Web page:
Dumb questions aside, let’s address the famous Mr Matsumoto, he of Star Blazers and Captain Harlock and Galaxy Express fame. Leiji Matsumoto was born Akira Matsumoto in 1938, and his experiences as a kid would really shape his growth as a manga artist in the decades that followed. He grew up during and after World War II; his dad served in the military, so he got to see a lot of hardware close up. After a forced evacuation, Matsumoto and his family would struggle with poverty during the first years in the US occupation, but he’d eventually get sorted out and return to school. If you want an idea of what Matsumoto’s experiences as a school-age manga artist were like, check out Yoshihiro Tatsumi‘s A Drifting Life – both of these guys (and many more now-famous artists) grew up in an incredibly exciting time; in the 1950s, Japan wasn’t just shrugging off its postwar economic blues in record time, the manga business was exploding. And the pioneering Osamu Tezuka was right there on the frontlines, regularly meeting with young artists to encourage them. Matsumoto and his pals published doujinshi in high school, and his skill would win him a prize from Manga Shonen magazine. By the age of 20, Matsumoto was drawing manga for magazines – girls’ magazines, that is, like Girls Club. Here’s what one of his Akira Matsumoto titles, Maria of Silver Mountain, looked like:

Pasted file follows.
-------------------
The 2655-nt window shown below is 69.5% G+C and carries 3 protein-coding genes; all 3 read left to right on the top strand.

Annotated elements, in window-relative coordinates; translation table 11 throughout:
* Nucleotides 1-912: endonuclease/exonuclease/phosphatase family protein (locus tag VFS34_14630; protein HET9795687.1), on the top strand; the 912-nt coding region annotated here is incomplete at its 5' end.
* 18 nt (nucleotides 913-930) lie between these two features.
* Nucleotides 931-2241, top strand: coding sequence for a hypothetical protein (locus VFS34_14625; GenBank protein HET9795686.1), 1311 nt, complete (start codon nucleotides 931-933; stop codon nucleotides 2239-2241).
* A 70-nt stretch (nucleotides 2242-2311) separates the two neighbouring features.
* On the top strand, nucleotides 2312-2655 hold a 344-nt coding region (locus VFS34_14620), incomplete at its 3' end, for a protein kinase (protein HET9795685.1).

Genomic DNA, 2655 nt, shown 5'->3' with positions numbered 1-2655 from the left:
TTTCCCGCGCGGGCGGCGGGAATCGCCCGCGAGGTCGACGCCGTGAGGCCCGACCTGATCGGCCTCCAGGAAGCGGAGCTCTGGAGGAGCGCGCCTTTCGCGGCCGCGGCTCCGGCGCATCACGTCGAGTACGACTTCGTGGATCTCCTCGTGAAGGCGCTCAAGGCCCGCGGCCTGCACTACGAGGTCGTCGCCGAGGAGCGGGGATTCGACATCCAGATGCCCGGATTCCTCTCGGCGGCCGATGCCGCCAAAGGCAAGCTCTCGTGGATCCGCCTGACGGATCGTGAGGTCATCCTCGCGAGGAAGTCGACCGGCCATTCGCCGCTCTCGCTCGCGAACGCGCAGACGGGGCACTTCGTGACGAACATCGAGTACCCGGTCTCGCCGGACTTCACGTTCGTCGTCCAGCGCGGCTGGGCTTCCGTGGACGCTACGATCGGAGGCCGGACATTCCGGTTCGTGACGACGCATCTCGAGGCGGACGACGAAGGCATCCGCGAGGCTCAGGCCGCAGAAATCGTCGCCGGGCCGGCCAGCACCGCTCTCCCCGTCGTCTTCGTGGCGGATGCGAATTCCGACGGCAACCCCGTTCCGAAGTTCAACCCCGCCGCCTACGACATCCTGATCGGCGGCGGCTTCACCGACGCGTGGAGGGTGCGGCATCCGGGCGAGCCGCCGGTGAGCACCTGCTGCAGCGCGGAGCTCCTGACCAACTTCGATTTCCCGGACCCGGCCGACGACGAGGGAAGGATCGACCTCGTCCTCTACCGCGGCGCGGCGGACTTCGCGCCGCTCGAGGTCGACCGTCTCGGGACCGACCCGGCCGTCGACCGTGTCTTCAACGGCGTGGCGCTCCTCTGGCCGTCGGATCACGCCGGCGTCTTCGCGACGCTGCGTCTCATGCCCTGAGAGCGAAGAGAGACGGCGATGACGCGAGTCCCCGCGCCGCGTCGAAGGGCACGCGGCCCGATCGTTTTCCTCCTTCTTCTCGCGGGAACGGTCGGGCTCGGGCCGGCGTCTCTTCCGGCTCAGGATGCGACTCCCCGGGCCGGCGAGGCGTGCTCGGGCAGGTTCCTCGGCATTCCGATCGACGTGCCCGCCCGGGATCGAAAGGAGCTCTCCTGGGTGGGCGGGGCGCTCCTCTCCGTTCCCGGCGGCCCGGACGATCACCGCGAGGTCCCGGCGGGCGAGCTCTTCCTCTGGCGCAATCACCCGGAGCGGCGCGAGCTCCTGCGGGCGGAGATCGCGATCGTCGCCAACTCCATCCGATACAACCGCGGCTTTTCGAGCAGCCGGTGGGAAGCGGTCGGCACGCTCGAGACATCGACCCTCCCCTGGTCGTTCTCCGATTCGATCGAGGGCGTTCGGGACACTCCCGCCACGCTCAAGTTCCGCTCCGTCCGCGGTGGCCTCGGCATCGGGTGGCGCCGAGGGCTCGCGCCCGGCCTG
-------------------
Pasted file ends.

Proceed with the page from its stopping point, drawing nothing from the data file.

You can already see an aspect of his style, his yen for slender, willowy women, emerging. In ‘65, Akira Matsumoto changed his pen name to Leiji Matsumoto, and started pursuing jobs in boys’ manga anthologies and newspapers, to supplant his steady girls’ comics work. None of his attempts made much of an impression until 1971, when Otoko Oidon! (“I am a man!”) debuted in Weekly Shonen and promptly won the Kodansha Manga Culture Award. Otoko Oidon! was markedly different from his earlier work – less fanciful, it was a bleak, earthy comedy chronicling the struggles of a dirt-poor ronin as he worked to pass his college entrance exams. There’s a taste of it in Fred Schodt’s Manga Manga!, a great panel that depicts our hero crying manly tears as he’s forced to cook an egg directly on his only kitchen appliance, a hot plate.